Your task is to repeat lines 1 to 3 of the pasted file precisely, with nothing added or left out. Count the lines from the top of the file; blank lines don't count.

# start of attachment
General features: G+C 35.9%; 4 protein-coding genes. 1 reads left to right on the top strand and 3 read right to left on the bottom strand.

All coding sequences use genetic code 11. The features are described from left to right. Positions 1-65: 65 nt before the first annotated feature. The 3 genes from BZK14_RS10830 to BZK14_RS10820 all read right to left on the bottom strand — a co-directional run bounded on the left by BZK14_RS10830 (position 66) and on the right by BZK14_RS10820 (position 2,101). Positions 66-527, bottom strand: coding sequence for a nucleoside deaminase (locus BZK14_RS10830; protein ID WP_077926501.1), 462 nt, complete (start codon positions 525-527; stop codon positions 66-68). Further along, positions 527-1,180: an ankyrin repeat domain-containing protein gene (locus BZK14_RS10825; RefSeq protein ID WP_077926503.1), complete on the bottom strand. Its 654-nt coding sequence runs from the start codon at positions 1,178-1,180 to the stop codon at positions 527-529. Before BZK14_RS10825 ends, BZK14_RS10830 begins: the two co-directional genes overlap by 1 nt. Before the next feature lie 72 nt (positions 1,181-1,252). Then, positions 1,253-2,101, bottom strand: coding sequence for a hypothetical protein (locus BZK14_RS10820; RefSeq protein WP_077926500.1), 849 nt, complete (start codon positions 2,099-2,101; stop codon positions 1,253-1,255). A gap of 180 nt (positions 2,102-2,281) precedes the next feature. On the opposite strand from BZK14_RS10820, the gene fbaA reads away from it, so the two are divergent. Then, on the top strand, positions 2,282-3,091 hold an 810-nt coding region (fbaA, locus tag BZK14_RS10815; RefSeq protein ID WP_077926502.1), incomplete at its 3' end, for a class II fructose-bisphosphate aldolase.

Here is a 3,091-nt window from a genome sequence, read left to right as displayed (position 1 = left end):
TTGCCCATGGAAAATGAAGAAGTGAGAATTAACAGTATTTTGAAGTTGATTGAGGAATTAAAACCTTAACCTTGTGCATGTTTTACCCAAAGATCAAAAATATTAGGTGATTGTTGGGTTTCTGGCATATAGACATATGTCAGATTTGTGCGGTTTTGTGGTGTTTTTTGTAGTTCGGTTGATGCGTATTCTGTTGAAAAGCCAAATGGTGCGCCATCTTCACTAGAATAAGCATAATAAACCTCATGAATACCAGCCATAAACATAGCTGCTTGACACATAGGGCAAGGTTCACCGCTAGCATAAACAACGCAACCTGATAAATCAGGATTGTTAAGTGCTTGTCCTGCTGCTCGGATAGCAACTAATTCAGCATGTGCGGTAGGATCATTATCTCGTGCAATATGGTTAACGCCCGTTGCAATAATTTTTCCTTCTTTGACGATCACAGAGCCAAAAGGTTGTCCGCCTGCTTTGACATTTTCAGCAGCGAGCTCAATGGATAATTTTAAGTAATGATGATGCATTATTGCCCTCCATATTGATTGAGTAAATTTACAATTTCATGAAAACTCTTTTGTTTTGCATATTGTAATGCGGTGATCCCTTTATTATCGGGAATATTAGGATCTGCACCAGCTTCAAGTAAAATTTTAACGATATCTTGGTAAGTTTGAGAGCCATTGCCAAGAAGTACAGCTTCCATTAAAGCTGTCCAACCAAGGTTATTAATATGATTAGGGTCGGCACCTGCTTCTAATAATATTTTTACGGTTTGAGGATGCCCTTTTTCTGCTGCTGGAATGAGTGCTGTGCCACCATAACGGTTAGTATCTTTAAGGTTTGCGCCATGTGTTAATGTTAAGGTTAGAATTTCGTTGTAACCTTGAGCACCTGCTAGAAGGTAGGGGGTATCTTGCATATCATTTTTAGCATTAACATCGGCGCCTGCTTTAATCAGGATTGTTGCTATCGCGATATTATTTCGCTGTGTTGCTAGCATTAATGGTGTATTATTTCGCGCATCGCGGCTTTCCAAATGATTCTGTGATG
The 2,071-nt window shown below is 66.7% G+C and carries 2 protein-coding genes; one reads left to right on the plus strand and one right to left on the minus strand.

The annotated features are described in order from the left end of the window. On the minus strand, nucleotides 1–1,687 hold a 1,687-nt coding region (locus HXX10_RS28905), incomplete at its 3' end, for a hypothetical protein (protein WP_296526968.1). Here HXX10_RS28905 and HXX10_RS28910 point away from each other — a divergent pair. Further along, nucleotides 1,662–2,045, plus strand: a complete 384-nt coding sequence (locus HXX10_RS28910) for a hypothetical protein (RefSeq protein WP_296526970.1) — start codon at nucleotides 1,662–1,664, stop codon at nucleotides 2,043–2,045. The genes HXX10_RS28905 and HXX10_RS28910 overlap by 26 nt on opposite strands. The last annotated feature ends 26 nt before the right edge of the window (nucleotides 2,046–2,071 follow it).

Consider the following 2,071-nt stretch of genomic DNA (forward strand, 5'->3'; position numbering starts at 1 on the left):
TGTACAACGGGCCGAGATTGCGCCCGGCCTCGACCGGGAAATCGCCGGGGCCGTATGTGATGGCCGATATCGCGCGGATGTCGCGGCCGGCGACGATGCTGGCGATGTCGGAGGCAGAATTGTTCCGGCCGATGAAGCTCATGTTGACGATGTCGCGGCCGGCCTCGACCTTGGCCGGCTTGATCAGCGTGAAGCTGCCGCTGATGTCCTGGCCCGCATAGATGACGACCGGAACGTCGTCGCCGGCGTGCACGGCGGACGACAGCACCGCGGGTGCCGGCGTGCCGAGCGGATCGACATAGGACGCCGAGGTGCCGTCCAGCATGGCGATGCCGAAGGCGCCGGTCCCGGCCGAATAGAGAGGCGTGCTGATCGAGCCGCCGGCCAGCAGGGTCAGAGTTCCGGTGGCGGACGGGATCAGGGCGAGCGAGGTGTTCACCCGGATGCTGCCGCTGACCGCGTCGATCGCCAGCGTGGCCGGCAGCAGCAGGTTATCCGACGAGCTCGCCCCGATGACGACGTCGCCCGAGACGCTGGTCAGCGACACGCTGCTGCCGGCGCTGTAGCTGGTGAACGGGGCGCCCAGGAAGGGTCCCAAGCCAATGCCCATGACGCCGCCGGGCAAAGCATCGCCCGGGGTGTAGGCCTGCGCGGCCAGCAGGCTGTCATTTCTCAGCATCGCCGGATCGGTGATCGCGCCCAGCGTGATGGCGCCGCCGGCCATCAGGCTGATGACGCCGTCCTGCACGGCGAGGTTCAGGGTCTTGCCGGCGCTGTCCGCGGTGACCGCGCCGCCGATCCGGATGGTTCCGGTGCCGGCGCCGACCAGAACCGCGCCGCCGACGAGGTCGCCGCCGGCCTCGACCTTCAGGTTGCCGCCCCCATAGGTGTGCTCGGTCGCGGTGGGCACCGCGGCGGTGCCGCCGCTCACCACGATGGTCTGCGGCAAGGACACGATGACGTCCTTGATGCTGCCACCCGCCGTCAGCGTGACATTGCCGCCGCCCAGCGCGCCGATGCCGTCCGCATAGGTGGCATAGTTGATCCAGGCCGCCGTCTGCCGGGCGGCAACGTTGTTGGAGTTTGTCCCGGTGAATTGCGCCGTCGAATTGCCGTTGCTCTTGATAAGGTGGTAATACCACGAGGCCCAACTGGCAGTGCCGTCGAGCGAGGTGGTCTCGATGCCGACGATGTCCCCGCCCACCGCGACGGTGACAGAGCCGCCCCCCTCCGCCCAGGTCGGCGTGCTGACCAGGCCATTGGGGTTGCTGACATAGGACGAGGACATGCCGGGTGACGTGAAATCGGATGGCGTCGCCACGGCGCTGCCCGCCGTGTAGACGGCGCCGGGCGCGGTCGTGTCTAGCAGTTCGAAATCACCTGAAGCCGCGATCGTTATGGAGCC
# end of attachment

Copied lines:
General features: G+C 35.9%; 4 protein-coding genes. 1 reads left to right on the top strand and 3 read right to left on the bottom strand.

All coding sequences use genetic code 11. The features are described from left to right. Positions 1-65: 65 nt before the first annotated feature. The 3 genes from BZK14_RS10830 to BZK14_RS10820 all read right to left on the bottom strand — a co-directional run bounded on the left by BZK14_RS10830 (position 66) and on the right by BZK14_RS10820 (position 2,101). Positions 66-527, bottom strand: coding sequence for a nucleoside deaminase (locus BZK14_RS10830; protein ID WP_077926501.1), 462 nt, complete (start codon positions 525-527; stop codon positions 66-68). Further along, positions 527-1,180: an ankyrin repeat domain-containing protein gene (locus BZK14_RS10825; RefSeq protein ID WP_077926503.1), complete on the bottom strand. Its 654-nt coding sequence runs from the start codon at positions 1,178-1,180 to the stop codon at positions 527-529. Before BZK14_RS10825 ends, BZK14_RS10830 begins: the two co-directional genes overlap by 1 nt. Before the next feature lie 72 nt (positions 1,181-1,252). Then, positions 1,253-2,101, bottom strand: coding sequence for a hypothetical protein (locus BZK14_RS10820; RefSeq protein WP_077926500.1), 849 nt, complete (start codon positions 2,099-2,101; stop codon positions 1,253-1,255). A gap of 180 nt (positions 2,102-2,281) precedes the next feature. On the opposite strand from BZK14_RS10820, the gene fbaA reads away from it, so the two are divergent. Then, on the top strand, positions 2,282-3,091 hold an 810-nt coding region (fbaA, locus tag BZK14_RS10815; RefSeq protein ID WP_077926502.1), incomplete at its 3' end, for a class II fructose-bisphosphate aldolase.

Here is a 3,091-nt window from a genome sequence, read left to right as displayed (position 1 = left end):